Friday, September 29, 2006

Glamour 2006

Virginia Postrel says in the Atlantic that superheroes in today's movies provide the glamour we used to get from Fred Astaire and Greta Garbo.

Glamour isn’t beauty or luxury; those are only specific manifestations for specific audiences. Glamour is an imaginative process that creates a specific, emotional response: a sharp mixture of projection, longing, admiration, and aspiration. It evokes an audience’s hopes and dreams and makes them seem attainable, all the while maintaining enough distance to sustain the fantasy. The elements that create glamour are not specific styles—bias-cut gowns or lacquered furniture—but more general qualities: grace, mystery, transcendence. To the right audience, Halle Berry is more glamorous commanding the elements as Storm in the X-Men movies than she is walking the red carpet in a designer gown....

Superheroes are masters of their bodies and their physical environment. They often work in teams, providing an ideal of friendship based on competence, shared goals, and complementary talents. They’re special, and they know it. “Their true identities, the men in colorful tights, were so elemental, so universal, so transcendent of the worlds that made them wear masks that they carried with them an unprecedented optimism about the value of one’s inner reality,” writes Gerard Jones in Men of Tomorrow: Geeks, Gangsters and the Birth of the Comic Book. “We all knew that Clark Kent was just a game played by Superman and that the only guy who mattered was that alien who showed up in Metropolis with no history and no parents.”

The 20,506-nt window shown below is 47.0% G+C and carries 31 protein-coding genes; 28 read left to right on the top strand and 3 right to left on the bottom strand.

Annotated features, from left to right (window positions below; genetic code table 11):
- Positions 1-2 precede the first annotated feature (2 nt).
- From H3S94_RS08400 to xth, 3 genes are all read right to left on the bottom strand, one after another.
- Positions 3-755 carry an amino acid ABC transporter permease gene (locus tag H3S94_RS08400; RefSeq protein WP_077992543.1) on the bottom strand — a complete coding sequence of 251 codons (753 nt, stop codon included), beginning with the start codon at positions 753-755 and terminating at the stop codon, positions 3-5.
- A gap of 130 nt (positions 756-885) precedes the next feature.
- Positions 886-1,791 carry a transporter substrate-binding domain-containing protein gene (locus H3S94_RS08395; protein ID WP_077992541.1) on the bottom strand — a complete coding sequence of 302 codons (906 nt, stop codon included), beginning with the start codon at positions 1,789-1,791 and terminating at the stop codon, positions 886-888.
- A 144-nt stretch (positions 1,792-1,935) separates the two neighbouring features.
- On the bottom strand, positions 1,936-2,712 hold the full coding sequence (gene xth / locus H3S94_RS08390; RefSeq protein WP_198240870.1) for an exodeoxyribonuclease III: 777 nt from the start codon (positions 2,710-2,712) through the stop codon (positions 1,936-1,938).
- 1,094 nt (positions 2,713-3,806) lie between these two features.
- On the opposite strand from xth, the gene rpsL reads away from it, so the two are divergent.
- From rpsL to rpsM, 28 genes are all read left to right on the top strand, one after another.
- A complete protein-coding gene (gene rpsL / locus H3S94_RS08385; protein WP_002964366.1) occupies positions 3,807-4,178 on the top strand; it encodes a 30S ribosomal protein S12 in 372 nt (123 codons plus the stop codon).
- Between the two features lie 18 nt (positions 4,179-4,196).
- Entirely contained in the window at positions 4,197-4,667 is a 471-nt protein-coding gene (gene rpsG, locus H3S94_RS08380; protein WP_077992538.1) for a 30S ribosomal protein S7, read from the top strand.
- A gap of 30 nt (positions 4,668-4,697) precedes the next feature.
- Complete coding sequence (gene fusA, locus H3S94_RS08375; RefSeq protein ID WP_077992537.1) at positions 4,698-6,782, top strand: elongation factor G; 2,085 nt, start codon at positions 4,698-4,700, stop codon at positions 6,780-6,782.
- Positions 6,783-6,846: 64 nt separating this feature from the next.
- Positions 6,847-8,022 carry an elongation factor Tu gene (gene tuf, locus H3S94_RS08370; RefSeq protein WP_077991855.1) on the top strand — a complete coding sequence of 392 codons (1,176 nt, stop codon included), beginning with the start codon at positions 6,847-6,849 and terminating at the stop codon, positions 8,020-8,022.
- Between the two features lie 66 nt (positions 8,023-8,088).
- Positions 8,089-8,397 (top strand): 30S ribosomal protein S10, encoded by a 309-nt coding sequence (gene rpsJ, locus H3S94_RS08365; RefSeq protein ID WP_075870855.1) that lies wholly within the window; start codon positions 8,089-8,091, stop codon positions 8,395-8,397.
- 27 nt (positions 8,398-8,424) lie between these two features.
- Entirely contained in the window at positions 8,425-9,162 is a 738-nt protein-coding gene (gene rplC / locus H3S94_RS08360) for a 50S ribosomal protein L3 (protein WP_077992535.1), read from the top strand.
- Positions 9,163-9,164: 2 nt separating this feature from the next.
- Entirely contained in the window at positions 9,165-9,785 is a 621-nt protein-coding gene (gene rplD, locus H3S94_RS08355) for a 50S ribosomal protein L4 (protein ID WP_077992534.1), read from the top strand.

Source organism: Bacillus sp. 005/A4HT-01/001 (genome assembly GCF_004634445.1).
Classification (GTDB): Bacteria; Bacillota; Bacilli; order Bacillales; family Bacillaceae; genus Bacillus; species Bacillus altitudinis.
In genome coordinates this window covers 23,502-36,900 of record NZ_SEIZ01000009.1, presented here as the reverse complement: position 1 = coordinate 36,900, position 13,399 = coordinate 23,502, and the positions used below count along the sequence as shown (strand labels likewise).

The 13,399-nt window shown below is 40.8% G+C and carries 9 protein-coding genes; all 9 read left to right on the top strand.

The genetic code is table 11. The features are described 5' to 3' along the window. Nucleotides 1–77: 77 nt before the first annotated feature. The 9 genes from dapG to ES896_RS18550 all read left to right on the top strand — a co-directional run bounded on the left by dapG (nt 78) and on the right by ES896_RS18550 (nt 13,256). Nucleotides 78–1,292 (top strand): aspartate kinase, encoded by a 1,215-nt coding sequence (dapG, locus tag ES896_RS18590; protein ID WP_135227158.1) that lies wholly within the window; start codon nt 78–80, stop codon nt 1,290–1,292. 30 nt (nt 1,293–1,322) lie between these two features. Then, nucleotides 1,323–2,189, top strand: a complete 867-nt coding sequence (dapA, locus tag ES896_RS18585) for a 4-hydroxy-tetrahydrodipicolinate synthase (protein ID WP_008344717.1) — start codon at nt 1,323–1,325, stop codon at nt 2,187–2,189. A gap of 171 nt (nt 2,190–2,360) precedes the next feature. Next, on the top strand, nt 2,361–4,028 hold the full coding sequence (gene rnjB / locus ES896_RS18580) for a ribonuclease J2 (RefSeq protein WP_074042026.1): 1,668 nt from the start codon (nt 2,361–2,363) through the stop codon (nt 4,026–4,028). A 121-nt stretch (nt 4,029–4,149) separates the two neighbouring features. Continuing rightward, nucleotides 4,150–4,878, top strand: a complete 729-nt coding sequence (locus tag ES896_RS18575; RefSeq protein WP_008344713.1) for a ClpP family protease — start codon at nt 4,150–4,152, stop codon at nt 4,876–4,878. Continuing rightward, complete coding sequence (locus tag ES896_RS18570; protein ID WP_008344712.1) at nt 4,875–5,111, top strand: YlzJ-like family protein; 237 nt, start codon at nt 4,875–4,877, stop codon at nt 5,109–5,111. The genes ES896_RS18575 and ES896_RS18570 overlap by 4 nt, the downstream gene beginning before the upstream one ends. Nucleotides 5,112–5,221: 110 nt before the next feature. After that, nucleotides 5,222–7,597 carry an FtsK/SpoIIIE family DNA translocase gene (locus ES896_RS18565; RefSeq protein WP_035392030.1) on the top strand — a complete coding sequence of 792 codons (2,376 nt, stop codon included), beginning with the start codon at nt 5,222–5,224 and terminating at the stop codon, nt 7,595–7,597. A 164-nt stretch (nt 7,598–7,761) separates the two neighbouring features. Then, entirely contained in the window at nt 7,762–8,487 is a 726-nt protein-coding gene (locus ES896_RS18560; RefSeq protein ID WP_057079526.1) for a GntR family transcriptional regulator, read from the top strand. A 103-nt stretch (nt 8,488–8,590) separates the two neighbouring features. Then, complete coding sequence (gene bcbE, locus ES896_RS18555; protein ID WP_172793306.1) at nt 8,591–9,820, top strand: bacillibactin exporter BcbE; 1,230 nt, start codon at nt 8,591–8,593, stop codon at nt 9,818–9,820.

Comic-book heroes, like all glamorous icons, cater to “dreams of flight and transformation and escape.”

I am a big fan of superheroes and comics, and I agree with all of the above as an explanation for their appeal, but I am not sure I agree that Storm is the new Garbo. Other-ness evokes glamour, and the strange costumes may do for the Frantastic Four what white tie and peau de soie negligees did for Rita Hayworth and Jean Harlow. But I think that the definition of a movie star is the ability to project glamour in blue jeans, something of a super-power in itself.

For an interesting intellectual property aside about the publication of the article, see the author's blog.

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